Titanic Survival Prediction using No-Code Machine Learning

Cameron Welland
Published in
7 min readApr 24, 2024

In data science, the most popular introductory exercise is the Titanic problem, which is the most popular competition on Kaggle. The task is to use the example Titanic dataset to build a model that predicts whether passengers survive or not.

This problem has been traditionally been done by coding machine learning models, but AutoML platforms like the AI & Analytics Engine has given users the ability to quickly build ML models without coding or extensive data science experience.

In this blog, I’ll build a predictive machine learning model using the AI & Analytics Engine. You can follow along by signing up to a free trial of the Engine.

The Engine already contains a Titanic survival prediction app in the playground project that’s already loaded into your account. The app contains the data, recipe’s, trained models and predictions for this problem.

Project Homepage

The first thing you’ll need to do is log in to the AI & Analytics Engine. If you haven’t got an account already, you can begin a two week free trial for free.

From the project homepage, we’ll want to create a new application, which will house our data, data wrangling recipes, and predictive ML apps.

Select Regression or classification under the FlexiBuild Studio option, as the Titanic exercise is a classification problem.

App Builder Pipeline

The first section in the App builder pipeline is Prepare data. Upload the train.csv dataset via the local file upload option. The Engine provides a preview of the dataset, and proceed by clicking Create Dataset.

Exploratory Data Analysis (EDA)

Before we continue in the App builder pipeline, it’s a good idea to get a general understanding of our dataset first. To do this, click view analysis icon next to our uploaded dataset.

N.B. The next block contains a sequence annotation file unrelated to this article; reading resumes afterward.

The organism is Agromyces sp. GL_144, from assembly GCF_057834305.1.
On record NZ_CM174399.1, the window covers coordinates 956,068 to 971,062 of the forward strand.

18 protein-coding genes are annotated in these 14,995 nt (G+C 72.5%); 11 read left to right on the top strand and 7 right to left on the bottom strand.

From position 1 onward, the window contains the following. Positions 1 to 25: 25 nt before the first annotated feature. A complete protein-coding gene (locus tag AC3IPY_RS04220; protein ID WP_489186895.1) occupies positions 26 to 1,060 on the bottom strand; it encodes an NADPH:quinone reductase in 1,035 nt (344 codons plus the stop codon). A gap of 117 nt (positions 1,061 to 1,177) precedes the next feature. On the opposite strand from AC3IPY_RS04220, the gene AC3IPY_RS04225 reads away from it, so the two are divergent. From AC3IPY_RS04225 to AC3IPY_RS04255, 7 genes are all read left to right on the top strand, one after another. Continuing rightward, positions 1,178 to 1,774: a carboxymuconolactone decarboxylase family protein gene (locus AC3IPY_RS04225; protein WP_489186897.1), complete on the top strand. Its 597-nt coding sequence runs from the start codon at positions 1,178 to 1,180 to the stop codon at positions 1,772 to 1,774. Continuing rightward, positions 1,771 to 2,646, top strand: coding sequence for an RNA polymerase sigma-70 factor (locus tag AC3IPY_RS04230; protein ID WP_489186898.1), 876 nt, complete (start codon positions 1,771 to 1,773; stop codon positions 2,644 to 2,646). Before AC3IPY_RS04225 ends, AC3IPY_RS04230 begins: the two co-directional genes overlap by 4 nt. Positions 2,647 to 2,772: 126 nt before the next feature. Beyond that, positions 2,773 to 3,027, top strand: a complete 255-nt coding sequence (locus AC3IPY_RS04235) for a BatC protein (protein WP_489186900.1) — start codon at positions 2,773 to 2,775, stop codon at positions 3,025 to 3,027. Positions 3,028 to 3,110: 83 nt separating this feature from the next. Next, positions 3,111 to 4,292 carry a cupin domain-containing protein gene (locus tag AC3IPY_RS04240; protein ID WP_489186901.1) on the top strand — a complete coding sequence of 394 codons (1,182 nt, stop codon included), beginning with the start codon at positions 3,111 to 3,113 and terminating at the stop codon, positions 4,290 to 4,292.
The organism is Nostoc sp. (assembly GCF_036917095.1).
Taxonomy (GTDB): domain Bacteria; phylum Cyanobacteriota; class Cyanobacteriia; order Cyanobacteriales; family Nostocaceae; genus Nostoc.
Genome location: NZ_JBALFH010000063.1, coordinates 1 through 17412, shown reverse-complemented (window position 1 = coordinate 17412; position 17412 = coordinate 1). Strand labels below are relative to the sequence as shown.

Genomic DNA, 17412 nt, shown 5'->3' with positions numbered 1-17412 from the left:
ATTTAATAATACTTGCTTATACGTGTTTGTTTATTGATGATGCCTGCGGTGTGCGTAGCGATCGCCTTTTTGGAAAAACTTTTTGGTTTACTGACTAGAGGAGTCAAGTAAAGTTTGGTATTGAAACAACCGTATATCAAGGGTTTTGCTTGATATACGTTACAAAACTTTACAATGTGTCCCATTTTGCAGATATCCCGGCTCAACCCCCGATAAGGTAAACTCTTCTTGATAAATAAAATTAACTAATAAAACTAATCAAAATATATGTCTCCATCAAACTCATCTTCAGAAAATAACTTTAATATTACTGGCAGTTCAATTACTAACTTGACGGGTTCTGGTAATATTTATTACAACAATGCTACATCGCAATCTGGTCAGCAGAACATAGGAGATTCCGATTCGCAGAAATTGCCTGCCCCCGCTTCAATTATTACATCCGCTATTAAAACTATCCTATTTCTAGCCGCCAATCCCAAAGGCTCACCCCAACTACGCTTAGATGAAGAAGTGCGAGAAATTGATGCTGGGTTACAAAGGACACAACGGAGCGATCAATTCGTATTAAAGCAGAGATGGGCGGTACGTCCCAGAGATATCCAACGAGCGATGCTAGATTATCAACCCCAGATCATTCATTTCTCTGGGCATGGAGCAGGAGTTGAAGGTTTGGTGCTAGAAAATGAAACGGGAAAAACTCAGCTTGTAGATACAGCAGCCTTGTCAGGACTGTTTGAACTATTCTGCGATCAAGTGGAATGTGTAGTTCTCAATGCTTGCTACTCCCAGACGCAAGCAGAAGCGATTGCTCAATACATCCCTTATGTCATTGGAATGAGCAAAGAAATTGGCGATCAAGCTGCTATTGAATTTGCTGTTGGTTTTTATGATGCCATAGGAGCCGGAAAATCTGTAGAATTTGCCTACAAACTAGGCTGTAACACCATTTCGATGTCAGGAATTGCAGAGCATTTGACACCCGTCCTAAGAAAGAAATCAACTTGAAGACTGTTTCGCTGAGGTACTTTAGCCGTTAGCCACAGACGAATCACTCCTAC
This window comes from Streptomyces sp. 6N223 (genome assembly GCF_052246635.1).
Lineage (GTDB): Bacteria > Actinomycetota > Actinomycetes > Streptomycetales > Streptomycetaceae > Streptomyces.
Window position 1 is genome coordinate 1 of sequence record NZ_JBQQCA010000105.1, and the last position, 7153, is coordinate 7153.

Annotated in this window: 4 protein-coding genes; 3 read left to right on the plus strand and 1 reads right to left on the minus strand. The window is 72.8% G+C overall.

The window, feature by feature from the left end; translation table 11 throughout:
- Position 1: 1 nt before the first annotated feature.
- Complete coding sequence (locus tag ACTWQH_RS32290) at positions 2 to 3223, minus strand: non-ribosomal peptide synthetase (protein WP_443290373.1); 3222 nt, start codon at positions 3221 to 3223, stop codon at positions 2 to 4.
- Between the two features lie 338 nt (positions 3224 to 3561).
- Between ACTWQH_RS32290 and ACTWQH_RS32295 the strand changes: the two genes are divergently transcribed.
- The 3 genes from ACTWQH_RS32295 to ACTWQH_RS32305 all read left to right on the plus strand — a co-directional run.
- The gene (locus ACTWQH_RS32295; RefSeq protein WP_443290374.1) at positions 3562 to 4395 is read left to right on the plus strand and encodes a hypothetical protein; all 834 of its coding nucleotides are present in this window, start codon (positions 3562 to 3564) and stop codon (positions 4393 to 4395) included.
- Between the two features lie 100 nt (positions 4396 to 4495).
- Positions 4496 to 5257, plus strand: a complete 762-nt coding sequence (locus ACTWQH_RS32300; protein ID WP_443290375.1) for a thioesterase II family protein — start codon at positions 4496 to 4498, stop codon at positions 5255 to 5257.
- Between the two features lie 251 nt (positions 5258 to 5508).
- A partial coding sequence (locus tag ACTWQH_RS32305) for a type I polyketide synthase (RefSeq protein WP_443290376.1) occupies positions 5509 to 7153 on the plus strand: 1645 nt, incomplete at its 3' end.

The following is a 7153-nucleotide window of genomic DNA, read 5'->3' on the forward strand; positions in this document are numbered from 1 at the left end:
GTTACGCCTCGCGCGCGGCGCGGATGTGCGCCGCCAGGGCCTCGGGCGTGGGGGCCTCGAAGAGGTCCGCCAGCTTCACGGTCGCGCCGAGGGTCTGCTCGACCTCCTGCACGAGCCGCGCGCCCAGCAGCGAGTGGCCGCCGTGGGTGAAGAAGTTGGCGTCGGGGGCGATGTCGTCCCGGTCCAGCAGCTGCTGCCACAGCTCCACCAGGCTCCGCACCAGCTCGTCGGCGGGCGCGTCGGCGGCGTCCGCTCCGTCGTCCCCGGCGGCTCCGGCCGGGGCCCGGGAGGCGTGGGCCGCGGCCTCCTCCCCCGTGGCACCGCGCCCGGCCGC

Firstly, we can get a general feel for each column in the dataset by viewing the distribution graph and summary statistics with Single View selected. In the following example of the distribution of age, we notice that most passengers are in their 20s and 30s, but that we’re also missing almost 20% of the data in this column.

Single column analysis of Age

Secondly, we can get a visual representation on how pairs columns correlate with each other by viewing the scatter plots with Pairs selected.

Pairs analysis of Sex, Age and Pclass

Finally, we can see both the Single view and Pairs data when grouped by a specific column by adding a new distribution analysis by selecting Run new analysis. We can use this feature to further understand the data with respect to the target column that we’re interested in, the Survived column.

This gives us some clues as to what features will be impactful in the predictions. The following is Pairs analysis of Sex, Age and Pclass and is grouped by Survived.

The columns are colour coded where pink represents not survived and blue is survived. The top left to bottom right graphs are the Single column visualizations of each feature, and the others are visualizations of pairs of feature.

This analysis gives us clues about what will be important when predicting the Survival column; For example, passengers that are female or in the first/second class have the highest survival rates.

Pairs analysis of Sex, Age and Pclass grouped by Survived

Feature Engineering

It’s possible to use the standard dataset to train our ML models, but to get the highest possible prediction quality possible, we’ll have to do some feature engineering.

Feature engineering involves using the columns, known as features, we have in the dataset to create new features that are highly predictive for the models.

To enter the Engine’s data wrangling feature, click on the uploaded dataset, and select Prepare data.

In the Engine, we have the concept of a recipe. A recipe is a set of data transformation actions, that makes it easy to repeatably apply to new data in a workflows.

I’ve created a recipe of 7 data transformation actions which create three additional features.

Data wrangling receipe with 7 actions

Actions 1–2: Create a feature, HasMaidenName, that captures if that person has a maiden name (in parenthesis in the original dataset)

Actions 3–6: Create a feature, NumCabins, that captures how many cabins they have (in a list in the original dataset)

Action 7: Create a feature, FamilySize, that adds that person, and any siblings, spouses, parents and children

This is a creative and experimental step that requires some understanding of the data, so feel free to create your own and see what produces the best results.